Primary resistance to abiraterone or enzalutamide is generally defined as radiographic progression within 3 months of therapy and is reported to be less than 10% in chemotherapy-naive mCRPC patients and 20% to 40% in patients pretreated with chemotherapy. Mechanisms of acquired and primary resistance include systemic and intratumoral androgen biosynthesis upregulation, AR gene mutations and amplifications, crosstalk with outlaw pathways, glucocorticoid receptor overexpression, neuroendocrine differentiation, autophagy induction, and immune evasion.[44,46-48] The F876L point mutation in AR confers resistance to enzalutamide.[49] Parallel pathways implicated in acquired resistance to newer hormonal agents include the epidermal growth factor receptor, Src, and PI3K/AKT/mammalian target of rapamycin (mTOR) pathways.[4,36]

In preclinical models, constitutive activation of AR can occur in the absence of ligand, with AR splice variants lacking the LBD. The most commonly expressed variants that drive prostate cancer under ADT are AR-V7 and AR-V567. In an analysis of 31 enzalutamide-treated and 31 abiraterone-treated mCRPC patients, 39% and 19%, respectively, had AR-V7 detected in CTCs. AR-V7–positive patients had lower PSA response rates than AR-V7–negative patients in both the enzalutamide-treated (0% vs 53%; P = .004) and abiraterone-treated (0% vs 68%; P = .004) groups. AR-V7–positive patients had a significantly lower mean clinical or radiographic PFS in both the enzalutamide-treated (2.1 vs 6.1 months; P < .001) and abiraterone-treated (2.3 months vs not reached; P < .001) groups. AR-V7 was present in 9% to 15% of treatment-naive patients but increased during treatment with abiraterone (55%) and enzalutamide (50%), supporting its role in intrinsic and acquired resistance to these agents.[50]

Taxanes are the major chemotherapeutic agents for treatment of patients with mCRPC. Docetaxel targets the cytoskeleton by stabilizing the interaction of β-tubulin subunits of microtubules, preventing depolymerization, and inducing G2/M arrest and apoptosis. It also targets the AR-signaling axis by blocking the nuclear translocation of AR, implicating cross-resistance between docetaxel and antiandrogen therapies.[21] The second-generation taxane cabazitaxel exerts stronger cytotoxic and cytostatic responses compared with docetaxel, and also reduces overall AR levels and FOXO1 expression. de Leeuw and colleagues have shown distinct molecular actions of cabazitaxel vs docetaxel via gene expression profiling.[22] In addition, tumors with a loss of RB1 showed enhanced sensitivity to cabazitaxel. RB1 could thus be the first potential biomarker predicting sensitivity to taxanes in CRPC. The reported molecular mechanisms leading to taxane resistance include increased drug efflux by ATP-binding cassette (ABC) transporters, mutational alterations in tubulin subunits, altered microtubule dynamics, increased expression of anti-apoptotic proteins, and the epithelial-to-mesenchymal transition (EMT) programming in mCRPC.[21] Data from the CABARESC study have shown that the efficacy of cabazitaxel is sustained even in the presence of AR-V7 and after prior administration of hormonal therapies, making it a potent second- and third-line option for mCRPC.[51,52]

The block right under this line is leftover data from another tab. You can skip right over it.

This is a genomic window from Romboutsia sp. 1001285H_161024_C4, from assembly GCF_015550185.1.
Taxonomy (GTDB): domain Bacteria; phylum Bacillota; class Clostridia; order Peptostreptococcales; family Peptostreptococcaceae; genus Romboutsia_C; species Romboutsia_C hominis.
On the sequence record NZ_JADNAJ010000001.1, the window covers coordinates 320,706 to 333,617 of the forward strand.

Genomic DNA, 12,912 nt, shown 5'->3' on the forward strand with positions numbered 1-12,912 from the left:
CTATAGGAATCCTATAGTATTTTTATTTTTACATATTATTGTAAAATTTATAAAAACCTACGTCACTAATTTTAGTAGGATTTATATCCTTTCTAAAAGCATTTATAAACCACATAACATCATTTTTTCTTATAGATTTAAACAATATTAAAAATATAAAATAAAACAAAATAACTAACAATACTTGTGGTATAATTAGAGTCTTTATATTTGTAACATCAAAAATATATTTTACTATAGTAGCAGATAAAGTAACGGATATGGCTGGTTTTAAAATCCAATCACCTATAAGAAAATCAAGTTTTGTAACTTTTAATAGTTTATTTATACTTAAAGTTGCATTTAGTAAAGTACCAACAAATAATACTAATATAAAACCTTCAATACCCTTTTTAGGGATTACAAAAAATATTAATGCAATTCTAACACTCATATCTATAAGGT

PCWG3 Recommendation Updates

The key goals of the PCWG3 recommendations are as follows: (1) to update the framework for clinical trial conduct so as to aid in defining eligibility criteria, using validated biomarkers to enrich patient selection in clinical trial enrollment; (2) to design better interventions to aid in rational drug discovery; and (3) to create novel combination strategies to maximize patient benefit. The key highlights of the evolution of the PCWG3 guidelines from its predecessor are discussed in Table 1.[7-9,14]

In Table 2 we summarize the current FDA-approved agents for the management of CRPC guided by the PCWG3 clinical outcome framework.[14]

Emerging molecular targets and clinical trial design